Orlando Magic v Phoenix Suns

Dwight Howard made his choice for basketball reasons

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Dwight Howard can be a goofball. He savors having fun, joking around in the locker room, being a bit of a clown prince.

That can play poorly if you’re not winning and not always giving maximum effort on the court. That image has haunted Dwight Howard for a while now, especially after the awkwardly-handled exit from Orlando then a down year in Los Angeles.

One thing in sports quickly fixes reputations — winning.

If that was the priority, if this was purely a basketball decision, then Dwight Howard made the right call in choosing the Houston Rockets.

The Lakers, even with everyone back, were not contenders with an older Steve Nash and a hobbled Kobe Bryant. Yes, the Lakers have cap space going forward — the same pitch the Mavericks made — but the Rockets had the pieces to win in place now with Howard added. There was no risk about the future.

This Rockets team was good last season, winning 45 games, but was held back by a pedestrian defense. Dwight Howard patrolling the paint, blocking shots and grabbing rebounds can change everything on that end (if he is healthy and back to his old form). With him the Rockets become the top-10 defense they need to be contenders.

On offense, the Rockets could have the best pick-and-roll in basketball.

Despite all the talk about Howard’s post play — which is improved but still about athleticism and power not polished moves — what really sets him apart as a big man is his mobility.

Howard needs to do a lot of pick-and-roll with James Harden and Jeremy Lin, both who attack aggressively on that play.

Look at it this way: Howard shot 44 percent in the post last season, 49 percent the season before and 50.6 percent the season before that. When healthy he gets points on the block (and working with Kevin McHale, the Rockets coach and Celtics legend who had some of the best footwork of any big man ever should help that).

But as the roll man getting the ball back he shot 78 percent last season, 74 percent two seasons ago and 81.7 percent the season before that. Howard sets a huge pick and is so quick it is hard for the defense to react, when he gets the ball back he has room to attack and finish. Combine that with the aggressive play of Harden and Lin and you have a crazy weapon.

Let’s see how the Rockets round out their roster before we predict they can knock off the Thunder next year in the playoffs. (I, for one, don’t love the pairing of Howard and Josh Smith, I think it gives Smith the excuse to take too many ill-advised jump shots.)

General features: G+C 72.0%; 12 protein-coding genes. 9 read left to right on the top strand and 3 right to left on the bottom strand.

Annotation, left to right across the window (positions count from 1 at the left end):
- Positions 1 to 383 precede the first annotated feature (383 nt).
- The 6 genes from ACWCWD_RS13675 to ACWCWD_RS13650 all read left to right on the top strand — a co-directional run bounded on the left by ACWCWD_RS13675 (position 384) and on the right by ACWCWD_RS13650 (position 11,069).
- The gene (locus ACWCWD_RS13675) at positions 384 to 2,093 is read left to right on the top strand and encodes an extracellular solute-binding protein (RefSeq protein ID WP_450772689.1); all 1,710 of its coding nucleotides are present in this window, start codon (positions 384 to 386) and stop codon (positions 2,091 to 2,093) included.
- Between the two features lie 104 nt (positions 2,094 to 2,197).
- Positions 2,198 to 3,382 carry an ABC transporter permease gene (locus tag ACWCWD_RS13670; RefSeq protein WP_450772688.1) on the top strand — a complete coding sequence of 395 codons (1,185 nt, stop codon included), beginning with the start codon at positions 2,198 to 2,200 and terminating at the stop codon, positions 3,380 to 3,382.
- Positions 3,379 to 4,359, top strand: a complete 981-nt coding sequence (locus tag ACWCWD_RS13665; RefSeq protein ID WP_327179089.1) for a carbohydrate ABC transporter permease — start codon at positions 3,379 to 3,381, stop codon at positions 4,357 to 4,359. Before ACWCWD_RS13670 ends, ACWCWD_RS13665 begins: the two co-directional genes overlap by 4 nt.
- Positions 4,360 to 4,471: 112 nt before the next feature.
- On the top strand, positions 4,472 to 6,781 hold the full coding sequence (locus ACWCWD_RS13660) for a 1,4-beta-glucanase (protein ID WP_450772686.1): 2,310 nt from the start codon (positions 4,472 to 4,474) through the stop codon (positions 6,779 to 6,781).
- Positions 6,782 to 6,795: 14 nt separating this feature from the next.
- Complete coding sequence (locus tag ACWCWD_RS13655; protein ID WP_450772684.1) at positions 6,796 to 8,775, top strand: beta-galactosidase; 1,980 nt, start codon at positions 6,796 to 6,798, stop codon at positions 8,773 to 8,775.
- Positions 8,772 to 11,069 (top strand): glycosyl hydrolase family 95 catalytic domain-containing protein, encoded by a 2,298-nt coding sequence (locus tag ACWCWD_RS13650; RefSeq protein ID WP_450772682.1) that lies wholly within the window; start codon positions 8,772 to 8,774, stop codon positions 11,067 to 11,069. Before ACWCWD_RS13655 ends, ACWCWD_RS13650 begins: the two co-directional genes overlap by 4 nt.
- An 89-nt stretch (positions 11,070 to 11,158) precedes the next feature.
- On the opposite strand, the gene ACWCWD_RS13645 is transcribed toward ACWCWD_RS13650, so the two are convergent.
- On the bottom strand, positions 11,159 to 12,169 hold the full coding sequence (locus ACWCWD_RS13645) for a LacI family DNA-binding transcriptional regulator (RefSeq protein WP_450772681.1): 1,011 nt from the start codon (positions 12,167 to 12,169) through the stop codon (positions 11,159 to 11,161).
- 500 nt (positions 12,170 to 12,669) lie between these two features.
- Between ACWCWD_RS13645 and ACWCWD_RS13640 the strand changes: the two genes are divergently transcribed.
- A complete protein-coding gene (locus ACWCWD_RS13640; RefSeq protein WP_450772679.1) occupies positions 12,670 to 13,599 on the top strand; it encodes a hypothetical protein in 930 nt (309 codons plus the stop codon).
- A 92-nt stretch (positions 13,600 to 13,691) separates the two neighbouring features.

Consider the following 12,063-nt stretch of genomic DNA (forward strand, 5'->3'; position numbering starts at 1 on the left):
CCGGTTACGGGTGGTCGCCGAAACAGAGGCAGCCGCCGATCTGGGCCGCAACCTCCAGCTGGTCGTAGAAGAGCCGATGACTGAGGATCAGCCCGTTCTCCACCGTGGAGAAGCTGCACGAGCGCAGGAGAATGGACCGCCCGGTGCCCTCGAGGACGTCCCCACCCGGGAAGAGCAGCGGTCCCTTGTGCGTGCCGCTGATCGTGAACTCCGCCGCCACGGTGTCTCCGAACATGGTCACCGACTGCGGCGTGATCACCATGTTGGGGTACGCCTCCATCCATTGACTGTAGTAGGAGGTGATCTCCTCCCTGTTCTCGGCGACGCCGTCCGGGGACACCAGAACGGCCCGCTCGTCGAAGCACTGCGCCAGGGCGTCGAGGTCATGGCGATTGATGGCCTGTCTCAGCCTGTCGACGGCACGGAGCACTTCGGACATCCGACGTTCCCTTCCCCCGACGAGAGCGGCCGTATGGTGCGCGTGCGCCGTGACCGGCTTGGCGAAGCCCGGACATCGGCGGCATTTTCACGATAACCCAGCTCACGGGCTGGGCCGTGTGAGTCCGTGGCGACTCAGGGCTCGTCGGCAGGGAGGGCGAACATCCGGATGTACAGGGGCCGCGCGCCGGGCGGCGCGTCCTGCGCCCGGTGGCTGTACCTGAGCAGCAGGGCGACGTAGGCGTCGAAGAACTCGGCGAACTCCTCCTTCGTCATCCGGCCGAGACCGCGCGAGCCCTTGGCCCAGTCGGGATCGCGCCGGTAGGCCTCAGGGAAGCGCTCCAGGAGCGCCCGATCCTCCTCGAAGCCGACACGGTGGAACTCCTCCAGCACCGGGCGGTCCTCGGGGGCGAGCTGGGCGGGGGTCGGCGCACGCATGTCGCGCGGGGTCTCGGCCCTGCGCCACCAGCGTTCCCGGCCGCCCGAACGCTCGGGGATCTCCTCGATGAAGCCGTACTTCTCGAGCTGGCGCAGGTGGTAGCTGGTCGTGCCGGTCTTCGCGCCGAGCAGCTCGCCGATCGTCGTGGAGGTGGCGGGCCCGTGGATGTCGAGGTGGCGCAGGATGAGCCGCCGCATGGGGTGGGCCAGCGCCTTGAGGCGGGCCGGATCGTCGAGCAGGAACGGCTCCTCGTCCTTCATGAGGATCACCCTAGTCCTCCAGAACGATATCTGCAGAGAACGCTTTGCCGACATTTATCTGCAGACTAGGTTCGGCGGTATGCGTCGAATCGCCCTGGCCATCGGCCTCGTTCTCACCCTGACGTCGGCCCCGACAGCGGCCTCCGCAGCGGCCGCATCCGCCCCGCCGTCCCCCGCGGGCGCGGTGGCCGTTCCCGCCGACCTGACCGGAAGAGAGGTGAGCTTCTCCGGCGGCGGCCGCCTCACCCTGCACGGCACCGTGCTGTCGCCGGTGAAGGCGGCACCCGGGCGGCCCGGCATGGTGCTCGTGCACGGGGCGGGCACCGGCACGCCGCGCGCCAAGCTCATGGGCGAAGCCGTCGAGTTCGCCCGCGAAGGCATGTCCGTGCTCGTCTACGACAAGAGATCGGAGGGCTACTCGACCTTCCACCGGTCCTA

A whole lot of Lakers fans seemed happy to let Howard go, but the Howard they see next season — healthy and happy — will look like a totally different player. Howard is a three-time Defensive Player of the Year, he uses that mobility to shut down pick-and-rolls (he can show out and recover better than any big in the league) and he comes from the weak side with authority to block shots.

For several years Rockets fans were wondering what GM Daryl Morey was doing, stockpiling assets and trying to find short-term contracts. This is what he was trying to do — have the pieces to make a Harden trade and the cap space to attract Howard to go with him.

He was putting together what should be one of the best one-two punches in the NBA. He was putting together a contender.

Which is why Howard chose them. For basketball reasons. To win.

All-Star game television ratings are best since 2013

Western Conference forward Anthony Davis of the New Orleans Pelicans (23 ) slam dunks during the first half of the NBA All-Star basketball game in New Orleans, Sunday, Feb. 19, 2017. (AP Photo/Gerald Herbert, Pool)
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NEW YORK (AP) — The NBA All-Star game drew an average audience of 7.8 million viewers, making it the most-viewed All-Star broadcast since 2013.

Turner Sports announced the numbers on Monday. The number of viewers peaked at 8.5 million and the total audience was up 3 percent from last year’s game.

The hype surrounding the game centered on Kevin Durant and Russell Westbrook playing on the Western Conference team together. Durant left Oklahoma City last summer to join Golden State, leaving his longtime teammate Westbrook behind with the Thunder. Westbrook did not hide his dissatisfaction with Durant, which ratcheted up the intrigue heading into the game on Sunday.

The two shared the court for just 81 seconds and Oklahoma City posted the highest local market rating with a 10.9.

Report: Timberwolves, Knicks discuss Derrick Rose trade

NEW YORK, NY - DECEMBER 02:  Derrick Rose #25 of the New York Knicks takes a shot as Kris Dunn #3 of the Minnesota Timberwolves defends at Madison Square Garden on December 2, 2016 in New York City.The New York Knicks defeated the Minnesota Timberwolves 118-114. NOTE TO USER: User expressly acknowledges and agrees that, by downloading and or using this Photograph, user is consenting to the terms and conditions of the Getty Images License Agreement  (Photo by Elsa/Getty Images)